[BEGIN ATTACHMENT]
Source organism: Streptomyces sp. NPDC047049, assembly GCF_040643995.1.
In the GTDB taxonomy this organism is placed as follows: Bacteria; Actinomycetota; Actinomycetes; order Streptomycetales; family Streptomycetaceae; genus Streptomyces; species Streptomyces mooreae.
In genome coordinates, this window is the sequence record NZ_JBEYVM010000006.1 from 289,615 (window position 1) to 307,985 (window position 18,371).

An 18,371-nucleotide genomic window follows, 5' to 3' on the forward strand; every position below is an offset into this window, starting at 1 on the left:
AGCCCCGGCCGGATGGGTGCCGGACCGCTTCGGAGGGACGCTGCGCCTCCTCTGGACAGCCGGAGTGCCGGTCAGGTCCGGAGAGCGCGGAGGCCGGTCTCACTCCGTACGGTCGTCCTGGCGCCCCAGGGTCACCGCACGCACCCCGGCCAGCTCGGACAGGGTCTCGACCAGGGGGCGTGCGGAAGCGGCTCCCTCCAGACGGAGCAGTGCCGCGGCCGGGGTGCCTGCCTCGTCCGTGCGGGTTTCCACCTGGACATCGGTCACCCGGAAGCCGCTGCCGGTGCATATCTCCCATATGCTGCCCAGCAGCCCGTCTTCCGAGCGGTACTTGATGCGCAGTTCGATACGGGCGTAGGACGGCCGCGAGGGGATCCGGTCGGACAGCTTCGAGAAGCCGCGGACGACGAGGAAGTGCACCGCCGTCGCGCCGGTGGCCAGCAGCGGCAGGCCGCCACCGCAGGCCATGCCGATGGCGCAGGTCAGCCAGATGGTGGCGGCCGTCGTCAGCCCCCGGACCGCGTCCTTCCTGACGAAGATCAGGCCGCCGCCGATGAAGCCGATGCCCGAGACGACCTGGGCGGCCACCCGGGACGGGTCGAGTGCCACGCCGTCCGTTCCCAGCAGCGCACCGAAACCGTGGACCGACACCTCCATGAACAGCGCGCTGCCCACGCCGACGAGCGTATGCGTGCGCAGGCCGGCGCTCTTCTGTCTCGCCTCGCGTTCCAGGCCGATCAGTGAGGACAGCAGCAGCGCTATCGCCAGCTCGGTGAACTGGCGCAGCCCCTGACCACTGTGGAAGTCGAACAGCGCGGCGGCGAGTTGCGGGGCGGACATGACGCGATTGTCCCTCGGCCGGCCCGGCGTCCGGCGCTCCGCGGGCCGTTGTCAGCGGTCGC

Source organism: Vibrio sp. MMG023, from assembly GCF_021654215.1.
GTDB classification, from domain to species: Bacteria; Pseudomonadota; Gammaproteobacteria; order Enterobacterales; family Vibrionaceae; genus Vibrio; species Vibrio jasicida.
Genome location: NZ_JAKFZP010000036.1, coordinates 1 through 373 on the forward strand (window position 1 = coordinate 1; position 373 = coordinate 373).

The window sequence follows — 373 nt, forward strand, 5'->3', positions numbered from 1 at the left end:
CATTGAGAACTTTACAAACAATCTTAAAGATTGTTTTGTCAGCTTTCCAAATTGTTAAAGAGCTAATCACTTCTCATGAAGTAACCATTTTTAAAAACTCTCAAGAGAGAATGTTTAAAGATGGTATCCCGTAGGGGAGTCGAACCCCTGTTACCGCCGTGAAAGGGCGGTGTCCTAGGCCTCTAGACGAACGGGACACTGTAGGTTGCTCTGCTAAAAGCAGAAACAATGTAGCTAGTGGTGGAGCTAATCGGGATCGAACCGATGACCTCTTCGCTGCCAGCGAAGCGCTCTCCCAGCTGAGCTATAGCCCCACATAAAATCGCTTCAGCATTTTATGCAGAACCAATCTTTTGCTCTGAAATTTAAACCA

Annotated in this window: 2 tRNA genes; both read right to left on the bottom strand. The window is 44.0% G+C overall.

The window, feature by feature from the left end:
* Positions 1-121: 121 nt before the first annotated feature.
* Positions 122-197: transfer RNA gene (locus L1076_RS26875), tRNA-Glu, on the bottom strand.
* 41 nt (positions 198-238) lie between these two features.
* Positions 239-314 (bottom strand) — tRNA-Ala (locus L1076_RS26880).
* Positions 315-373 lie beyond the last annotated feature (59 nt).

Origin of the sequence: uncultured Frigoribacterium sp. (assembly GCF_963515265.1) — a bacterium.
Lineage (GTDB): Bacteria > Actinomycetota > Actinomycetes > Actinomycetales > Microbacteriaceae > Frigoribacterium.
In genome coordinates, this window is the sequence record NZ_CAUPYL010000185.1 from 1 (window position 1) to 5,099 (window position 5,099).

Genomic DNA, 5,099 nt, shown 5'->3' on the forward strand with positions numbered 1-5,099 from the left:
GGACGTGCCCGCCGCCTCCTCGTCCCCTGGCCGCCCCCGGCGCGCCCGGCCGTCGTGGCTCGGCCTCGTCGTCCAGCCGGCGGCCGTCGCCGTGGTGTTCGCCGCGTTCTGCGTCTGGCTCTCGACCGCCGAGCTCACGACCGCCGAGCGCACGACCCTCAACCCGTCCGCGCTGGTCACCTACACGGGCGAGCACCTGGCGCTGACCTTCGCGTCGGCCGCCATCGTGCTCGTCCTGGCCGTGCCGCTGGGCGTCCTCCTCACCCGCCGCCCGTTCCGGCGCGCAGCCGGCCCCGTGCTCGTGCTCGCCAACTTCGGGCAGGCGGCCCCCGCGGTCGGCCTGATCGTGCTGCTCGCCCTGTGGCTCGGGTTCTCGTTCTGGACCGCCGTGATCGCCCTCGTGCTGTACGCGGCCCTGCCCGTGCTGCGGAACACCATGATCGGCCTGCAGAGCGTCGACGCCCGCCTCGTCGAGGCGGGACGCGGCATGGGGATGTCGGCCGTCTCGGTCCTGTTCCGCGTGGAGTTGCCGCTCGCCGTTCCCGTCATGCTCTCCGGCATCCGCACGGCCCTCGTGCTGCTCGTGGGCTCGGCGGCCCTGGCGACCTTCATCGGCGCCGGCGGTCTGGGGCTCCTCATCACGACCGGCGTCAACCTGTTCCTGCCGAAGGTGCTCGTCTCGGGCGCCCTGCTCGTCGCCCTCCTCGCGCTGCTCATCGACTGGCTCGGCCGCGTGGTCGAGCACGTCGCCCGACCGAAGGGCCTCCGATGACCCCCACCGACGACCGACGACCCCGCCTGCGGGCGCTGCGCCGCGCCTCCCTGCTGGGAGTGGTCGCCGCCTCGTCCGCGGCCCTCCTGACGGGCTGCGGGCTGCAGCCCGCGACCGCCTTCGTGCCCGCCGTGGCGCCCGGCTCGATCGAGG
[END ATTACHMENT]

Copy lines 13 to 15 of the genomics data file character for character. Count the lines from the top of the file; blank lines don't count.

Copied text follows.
* Positions 1-121: 121 nt before the first annotated feature.
* Positions 122-197: transfer RNA gene (locus L1076_RS26875), tRNA-Glu, on the bottom strand.
* 41 nt (positions 198-238) lie between these two features.